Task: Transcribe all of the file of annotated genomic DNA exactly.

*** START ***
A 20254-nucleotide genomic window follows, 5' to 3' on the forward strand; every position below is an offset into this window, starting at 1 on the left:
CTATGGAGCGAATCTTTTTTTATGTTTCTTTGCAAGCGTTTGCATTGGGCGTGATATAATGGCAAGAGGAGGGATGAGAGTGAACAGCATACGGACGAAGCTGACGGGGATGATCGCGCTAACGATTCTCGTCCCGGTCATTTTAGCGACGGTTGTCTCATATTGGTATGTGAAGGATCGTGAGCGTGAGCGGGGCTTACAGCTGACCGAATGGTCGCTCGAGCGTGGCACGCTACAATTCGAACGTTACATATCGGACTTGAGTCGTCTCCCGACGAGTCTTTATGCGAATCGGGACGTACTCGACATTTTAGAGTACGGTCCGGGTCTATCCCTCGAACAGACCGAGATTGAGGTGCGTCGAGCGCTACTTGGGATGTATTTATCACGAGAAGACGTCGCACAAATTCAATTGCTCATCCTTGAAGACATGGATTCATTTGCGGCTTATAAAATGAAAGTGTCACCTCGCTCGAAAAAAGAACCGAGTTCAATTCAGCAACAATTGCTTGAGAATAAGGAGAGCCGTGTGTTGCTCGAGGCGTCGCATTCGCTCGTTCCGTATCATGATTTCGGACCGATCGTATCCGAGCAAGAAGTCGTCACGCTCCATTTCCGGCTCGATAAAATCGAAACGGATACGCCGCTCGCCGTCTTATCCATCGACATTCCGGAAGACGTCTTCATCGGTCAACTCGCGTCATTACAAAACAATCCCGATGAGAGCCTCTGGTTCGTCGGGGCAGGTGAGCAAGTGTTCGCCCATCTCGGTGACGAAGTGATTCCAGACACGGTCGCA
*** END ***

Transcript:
A 20254-nucleotide genomic window follows, 5' to 3' on the forward strand; every position below is an offset into this window, starting at 1 on the left:
CTATGGAGCGAATCTTTTTTTATGTTTCTTTGCAAGCGTTTGCATTGGGCGTGATATAATGGCAAGAGGAGGGATGAGAGTGAACAGCATACGGACGAAGCTGACGGGGATGATCGCGCTAACGATTCTCGTCCCGGTCATTTTAGCGACGGTTGTCTCATATTGGTATGTGAAGGATCGTGAGCGTGAGCGGGGCTTACAGCTGACCGAATGGTCGCTCGAGCGTGGCACGCTACAATTCGAACGTTACATATCGGACTTGAGTCGTCTCCCGACGAGTCTTTATGCGAATCGGGACGTACTCGACATTTTAGAGTACGGTCCGGGTCTATCCCTCGAACAGACCGAGATTGAGGTGCGTCGAGCGCTACTTGGGATGTATTTATCACGAGAAGACGTCGCACAAATTCAATTGCTCATCCTTGAAGACATGGATTCATTTGCGGCTTATAAAATGAAAGTGTCACCTCGCTCGAAAAAAGAACCGAGTTCAATTCAGCAACAATTGCTTGAGAATAAGGAGAGCCGTGTGTTGCTCGAGGCGTCGCATTCGCTCGTTCCGTATCATGATTTCGGACCGATCGTATCCGAGCAAGAAGTCGTCACGCTCCATTTCCGGCTCGATAAAATCGAAACGGATACGCCGCTCGCCGTCTTATCCATCGACATTCCGGAAGACGTCTTCATCGGTCAACTCGCGTCATTACAAAACAATCCCGATGAGAGCCTCTGGTTCGTCGGGGCAGGTGAGCAAGTGTTCGCCCATCTCGGTGACGAAGTGATTCCAGACACGGTCGCA